interpreter conveniently does not introduce a break 
in this context. 

The Git repository name for OPR articles should 
begin with " OPR." followed by the title, contracted 
as the author sees fit. The reasons for contraction 
are mostly visual, since Git hosting services tailor 
their websites to short repository names. 

Exported PDF files and figures should only be 
pushed to a repository for milestone versions (they 
are explicitly excluded via .gitignore). It should 
be noted that Git keeps track of all changes made 
to files, and binaries lead to very rapid bloating of 
repositories. Image files should be tailored to the 
minimum adequate size for quality PDF printing - 
85um/dot (300 DPI). Overall, the PDF files in a 
repository should only be considered a convenience 
for readers. 

All citations of OPR articles should link to 
a specific revision via its hash (and preferably 
give a link). In case readers should decide 
to disseminate loose PDF files, they should ap- 
pend the version hash (and repository) to the file 
name. Example: github-repository-ArticleName- 
2e0bal99b01d55f242ac337baaeldf8b6398b988.pdf 

4.7 Supplementary Information 

OPR only makes sense if contributors can carefully 
scrutinize the data and accurately retrace its process- 
ing and analysis. We therefore encourage authors to 
publish their data as well as their post-processing and 
analysis scripts online, and license them as liberally 
as possible (ideally also under a "Creative Commons 
Attribution-ShareAlike Unported License"). 

Authors should version post-processing and analy-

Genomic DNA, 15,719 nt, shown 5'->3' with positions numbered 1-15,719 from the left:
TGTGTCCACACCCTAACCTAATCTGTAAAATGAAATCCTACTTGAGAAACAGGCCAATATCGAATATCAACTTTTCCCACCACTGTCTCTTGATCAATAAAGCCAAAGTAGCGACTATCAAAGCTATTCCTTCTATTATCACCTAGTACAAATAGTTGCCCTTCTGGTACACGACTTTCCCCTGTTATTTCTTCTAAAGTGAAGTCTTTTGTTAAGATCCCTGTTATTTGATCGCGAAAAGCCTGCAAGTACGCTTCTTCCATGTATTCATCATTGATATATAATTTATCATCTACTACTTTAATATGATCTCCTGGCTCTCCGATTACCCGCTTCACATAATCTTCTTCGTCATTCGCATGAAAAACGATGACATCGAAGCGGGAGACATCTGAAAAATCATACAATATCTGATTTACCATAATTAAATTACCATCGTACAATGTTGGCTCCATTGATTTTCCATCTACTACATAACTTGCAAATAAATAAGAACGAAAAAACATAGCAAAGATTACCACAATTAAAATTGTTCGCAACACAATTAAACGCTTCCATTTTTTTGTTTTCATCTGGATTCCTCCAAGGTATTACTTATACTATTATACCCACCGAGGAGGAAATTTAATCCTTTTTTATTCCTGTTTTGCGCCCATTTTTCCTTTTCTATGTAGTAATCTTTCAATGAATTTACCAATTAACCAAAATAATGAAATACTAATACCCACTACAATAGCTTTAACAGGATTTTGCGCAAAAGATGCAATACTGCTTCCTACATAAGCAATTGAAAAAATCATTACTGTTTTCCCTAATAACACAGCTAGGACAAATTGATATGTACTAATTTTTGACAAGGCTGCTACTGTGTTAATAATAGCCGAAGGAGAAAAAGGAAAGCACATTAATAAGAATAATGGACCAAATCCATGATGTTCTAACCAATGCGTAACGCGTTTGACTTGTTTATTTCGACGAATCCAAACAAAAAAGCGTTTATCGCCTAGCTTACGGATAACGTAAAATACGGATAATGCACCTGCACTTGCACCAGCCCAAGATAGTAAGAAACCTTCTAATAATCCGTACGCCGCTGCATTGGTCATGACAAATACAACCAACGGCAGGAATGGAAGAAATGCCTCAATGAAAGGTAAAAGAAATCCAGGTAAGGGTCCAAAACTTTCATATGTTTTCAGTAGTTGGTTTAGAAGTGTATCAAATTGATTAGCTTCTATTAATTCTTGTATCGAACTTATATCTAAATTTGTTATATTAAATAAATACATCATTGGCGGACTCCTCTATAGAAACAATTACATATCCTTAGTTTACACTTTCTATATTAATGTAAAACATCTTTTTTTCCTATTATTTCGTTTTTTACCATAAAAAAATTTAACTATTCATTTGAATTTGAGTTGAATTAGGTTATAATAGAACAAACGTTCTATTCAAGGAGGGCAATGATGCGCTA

sis scripts with Git - so that contribution to those is 
also possible. We encourage the use of purpose-built 
scripts in a transparent language (such as Python). 
For the sake of transparency and accessibility, we 
would recommend FOSS alternatives to proprietary 
packages, for instance: 

• Scipy-Numpy-Matplotlib[16] over MATLAB 

• R[9] or PSPP[2] over SPSS 



• PsychoPy[18, 19] over E-Prime and Presenta- 
tion 

If given a choice, OPR materials should cite open 
access articles rather than restricted access articles 
of similar quality. Doing so maximizes the extent to 
which potential contributors and readers can assess 
whether or not assumptions used in the article are 
reliable. 

4.8 Implementation 

We acknowledge that our publishing system does not 
provide any alleged certificate of quality. While we 
expect OPR articles to become superior in quality 
to comparable peer-reviewed static articles, we are 
aware that the burden of proof still rests with us. It 
would currently be unwise for researchers to commit 
articles with high-profile potential to OPR. There- 
fore, we recommend to use OPR first and foremost 
to publish work which journals are reticent to accept, 
such as: 

• Negative findings 

• Discontinued work 

• Ongoing work 

• Informal studies conducted in researchers' free 
time 

By acting as a hub for such findings OPR can already 
and immediately provide a valuable service to the 
scientific community - since work of this type would 
otherwise be lost. In fact, revision is most needed 
for precisely these types of articles; and improving 
them is an excellent challenge for our system to face. 
If OPR can make a name by adding value to less 
promising articles, then indeed it is more laudable 
than any publishing approach which derives value 
for itself from more promising ones. 

Notes 

1 Interdisciplinary Centre for Neurosciences (IZN), Univer- 
sity of Heidelberg, INF 364 69120 Heidelberg, Germany. 

2 Department of Experimental Psychology, Oxford Univer- 
sity, Oxford, UK 

References 

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[2] Statistical analysis of sampled data. URL: http://www. 
gnu . org/sof tware/pspp/. 

[3] Coping with peer rejection. Nature, 425(6959):645, Oct 
2003. URL: http : //dx . doi . org/10 . 1038/425645a, doi : 
10.1038/425645a.